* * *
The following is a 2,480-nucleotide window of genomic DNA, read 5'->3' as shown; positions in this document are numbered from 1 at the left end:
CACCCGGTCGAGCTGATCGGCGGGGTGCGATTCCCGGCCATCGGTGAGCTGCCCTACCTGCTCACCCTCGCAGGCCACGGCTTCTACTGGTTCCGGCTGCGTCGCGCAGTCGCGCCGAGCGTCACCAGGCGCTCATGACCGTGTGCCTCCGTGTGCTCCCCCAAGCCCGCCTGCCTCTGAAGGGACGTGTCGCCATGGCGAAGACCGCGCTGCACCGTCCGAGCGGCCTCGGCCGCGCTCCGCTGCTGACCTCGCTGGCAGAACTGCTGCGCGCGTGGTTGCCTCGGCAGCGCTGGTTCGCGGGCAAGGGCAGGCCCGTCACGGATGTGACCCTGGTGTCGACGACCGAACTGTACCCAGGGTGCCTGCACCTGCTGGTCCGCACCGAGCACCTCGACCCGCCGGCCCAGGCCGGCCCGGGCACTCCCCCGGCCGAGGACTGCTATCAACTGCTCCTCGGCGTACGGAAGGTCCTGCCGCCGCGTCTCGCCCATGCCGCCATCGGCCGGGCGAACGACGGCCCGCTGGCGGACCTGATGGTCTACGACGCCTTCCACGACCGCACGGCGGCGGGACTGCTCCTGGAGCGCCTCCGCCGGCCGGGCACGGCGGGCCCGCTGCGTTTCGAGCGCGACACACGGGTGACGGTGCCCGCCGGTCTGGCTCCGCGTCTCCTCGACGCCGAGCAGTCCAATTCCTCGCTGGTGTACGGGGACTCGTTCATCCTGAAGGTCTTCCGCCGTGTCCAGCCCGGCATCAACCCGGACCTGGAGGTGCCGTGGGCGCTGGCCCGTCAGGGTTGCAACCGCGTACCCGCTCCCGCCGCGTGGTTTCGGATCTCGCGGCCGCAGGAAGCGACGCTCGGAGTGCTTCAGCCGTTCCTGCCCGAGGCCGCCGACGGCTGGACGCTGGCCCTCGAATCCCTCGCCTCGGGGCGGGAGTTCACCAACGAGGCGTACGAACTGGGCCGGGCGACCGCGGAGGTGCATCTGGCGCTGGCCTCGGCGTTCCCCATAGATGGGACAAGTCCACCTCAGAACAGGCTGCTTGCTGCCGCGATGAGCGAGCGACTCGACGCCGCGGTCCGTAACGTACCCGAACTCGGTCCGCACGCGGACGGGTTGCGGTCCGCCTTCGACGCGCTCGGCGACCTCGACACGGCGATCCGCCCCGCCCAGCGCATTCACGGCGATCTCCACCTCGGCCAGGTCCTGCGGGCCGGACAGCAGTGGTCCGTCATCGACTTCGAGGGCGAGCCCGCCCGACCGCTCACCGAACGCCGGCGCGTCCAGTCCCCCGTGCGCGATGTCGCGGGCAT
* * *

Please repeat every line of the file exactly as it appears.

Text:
The following is a 2,480-nucleotide window of genomic DNA, read 5'->3' as shown; positions in this document are numbered from 1 at the left end:
CACCCGGTCGAGCTGATCGGCGGGGTGCGATTCCCGGCCATCGGTGAGCTGCCCTACCTGCTCACCCTCGCAGGCCACGGCTTCTACTGGTTCCGGCTGCGTCGCGCAGTCGCGCCGAGCGTCACCAGGCGCTCATGACCGTGTGCCTCCGTGTGCTCCCCCAAGCCCGCCTGCCTCTGAAGGGACGTGTCGCCATGGCGAAGACCGCGCTGCACCGTCCGAGCGGCCTCGGCCGCGCTCCGCTGCTGACCTCGCTGGCAGAACTGCTGCGCGCGTGGTTGCCTCGGCAGCGCTGGTTCGCGGGCAAGGGCAGGCCCGTCACGGATGTGACCCTGGTGTCGACGACCGAACTGTACCCAGGGTGCCTGCACCTGCTGGTCCGCACCGAGCACCTCGACCCGCCGGCCCAGGCCGGCCCGGGCACTCCCCCGGCCGAGGACTGCTATCAACTGCTCCTCGGCGTACGGAAGGTCCTGCCGCCGCGTCTCGCCCATGCCGCCATCGGCCGGGCGAACGACGGCCCGCTGGCGGACCTGATGGTCTACGACGCCTTCCACGACCGCACGGCGGCGGGACTGCTCCTGGAGCGCCTCCGCCGGCCGGGCACGGCGGGCCCGCTGCGTTTCGAGCGCGACACACGGGTGACGGTGCCCGCCGGTCTGGCTCCGCGTCTCCTCGACGCCGAGCAGTCCAATTCCTCGCTGGTGTACGGGGACTCGTTCATCCTGAAGGTCTTCCGCCGTGTCCAGCCCGGCATCAACCCGGACCTGGAGGTGCCGTGGGCGCTGGCCCGTCAGGGTTGCAACCGCGTACCCGCTCCCGCCGCGTGGTTTCGGATCTCGCGGCCGCAGGAAGCGACGCTCGGAGTGCTTCAGCCGTTCCTGCCCGAGGCCGCCGACGGCTGGACGCTGGCCCTCGAATCCCTCGCCTCGGGGCGGGAGTTCACCAACGAGGCGTACGAACTGGGCCGGGCGACCGCGGAGGTGCATCTGGCGCTGGCCTCGGCGTTCCCCATAGATGGGACAAGTCCACCTCAGAACAGGCTGCTTGCTGCCGCGATGAGCGAGCGACTCGACGCCGCGGTCCGTAACGTACCCGAACTCGGTCCGCACGCGGACGGGTTGCGGTCCGCCTTCGACGCGCTCGGCGACCTCGACACGGCGATCCGCCCCGCCCAGCGCATTCACGGCGATCTCCACCTCGGCCAGGTCCTGCGGGCCGGACAGCAGTGGTCCGTCATCGACTTCGAGGGCGAGCCCGCCCGACCGCTCACCGAACGCCGGCGCGTCCAGTCCCCCGTGCGCGATGTCGCGGGCAT